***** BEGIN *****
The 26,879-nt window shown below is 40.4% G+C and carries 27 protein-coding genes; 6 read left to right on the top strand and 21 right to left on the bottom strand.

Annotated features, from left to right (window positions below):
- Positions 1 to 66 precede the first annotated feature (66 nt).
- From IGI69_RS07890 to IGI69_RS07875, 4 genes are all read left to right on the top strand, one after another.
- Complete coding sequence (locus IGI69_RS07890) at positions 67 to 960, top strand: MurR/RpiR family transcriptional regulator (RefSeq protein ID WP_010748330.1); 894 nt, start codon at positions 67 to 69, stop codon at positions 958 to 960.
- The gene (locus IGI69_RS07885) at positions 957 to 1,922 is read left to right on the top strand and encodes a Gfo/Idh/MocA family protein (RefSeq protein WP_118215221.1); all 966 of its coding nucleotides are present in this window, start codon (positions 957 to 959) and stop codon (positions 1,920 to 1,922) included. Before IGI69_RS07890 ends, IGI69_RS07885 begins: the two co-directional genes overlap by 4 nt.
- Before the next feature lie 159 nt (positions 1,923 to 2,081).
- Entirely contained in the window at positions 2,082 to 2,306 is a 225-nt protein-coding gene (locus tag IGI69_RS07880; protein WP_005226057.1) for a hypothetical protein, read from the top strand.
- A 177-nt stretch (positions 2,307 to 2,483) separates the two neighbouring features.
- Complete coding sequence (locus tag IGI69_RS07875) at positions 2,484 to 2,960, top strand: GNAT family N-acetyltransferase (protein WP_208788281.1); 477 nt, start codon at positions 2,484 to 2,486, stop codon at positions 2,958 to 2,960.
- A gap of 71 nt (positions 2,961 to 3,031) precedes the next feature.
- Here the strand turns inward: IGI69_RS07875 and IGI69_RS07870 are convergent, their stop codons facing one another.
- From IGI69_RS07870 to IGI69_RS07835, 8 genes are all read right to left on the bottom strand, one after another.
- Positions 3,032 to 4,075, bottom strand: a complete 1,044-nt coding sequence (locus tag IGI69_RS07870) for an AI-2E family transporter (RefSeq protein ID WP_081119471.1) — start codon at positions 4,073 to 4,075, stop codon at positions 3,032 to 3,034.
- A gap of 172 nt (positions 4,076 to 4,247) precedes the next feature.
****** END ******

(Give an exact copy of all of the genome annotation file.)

The 26,879-nt window shown below is 40.4% G+C and carries 27 protein-coding genes; 6 read left to right on the top strand and 21 right to left on the bottom strand.

Annotated features, from left to right (window positions below):
- Positions 1 to 66 precede the first annotated feature (66 nt).
- From IGI69_RS07890 to IGI69_RS07875, 4 genes are all read left to right on the top strand, one after another.
- Complete coding sequence (locus IGI69_RS07890) at positions 67 to 960, top strand: MurR/RpiR family transcriptional regulator (RefSeq protein ID WP_010748330.1); 894 nt, start codon at positions 67 to 69, stop codon at positions 958 to 960.
- The gene (locus IGI69_RS07885) at positions 957 to 1,922 is read left to right on the top strand and encodes a Gfo/Idh/MocA family protein (RefSeq protein WP_118215221.1); all 966 of its coding nucleotides are present in this window, start codon (positions 957 to 959) and stop codon (positions 1,920 to 1,922) included. Before IGI69_RS07890 ends, IGI69_RS07885 begins: the two co-directional genes overlap by 4 nt.
- Before the next feature lie 159 nt (positions 1,923 to 2,081).
- Entirely contained in the window at positions 2,082 to 2,306 is a 225-nt protein-coding gene (locus tag IGI69_RS07880; protein WP_005226057.1) for a hypothetical protein, read from the top strand.
- A 177-nt stretch (positions 2,307 to 2,483) separates the two neighbouring features.
- Complete coding sequence (locus tag IGI69_RS07875) at positions 2,484 to 2,960, top strand: GNAT family N-acetyltransferase (protein WP_208788281.1); 477 nt, start codon at positions 2,484 to 2,486, stop codon at positions 2,958 to 2,960.
- A gap of 71 nt (positions 2,961 to 3,031) precedes the next feature.
- Here the strand turns inward: IGI69_RS07875 and IGI69_RS07870 are convergent, their stop codons facing one another.
- From IGI69_RS07870 to IGI69_RS07835, 8 genes are all read right to left on the bottom strand, one after another.
- Positions 3,032 to 4,075, bottom strand: a complete 1,044-nt coding sequence (locus tag IGI69_RS07870) for an AI-2E family transporter (RefSeq protein ID WP_081119471.1) — start codon at positions 4,073 to 4,075, stop codon at positions 3,032 to 3,034.
- A gap of 172 nt (positions 4,076 to 4,247) precedes the next feature.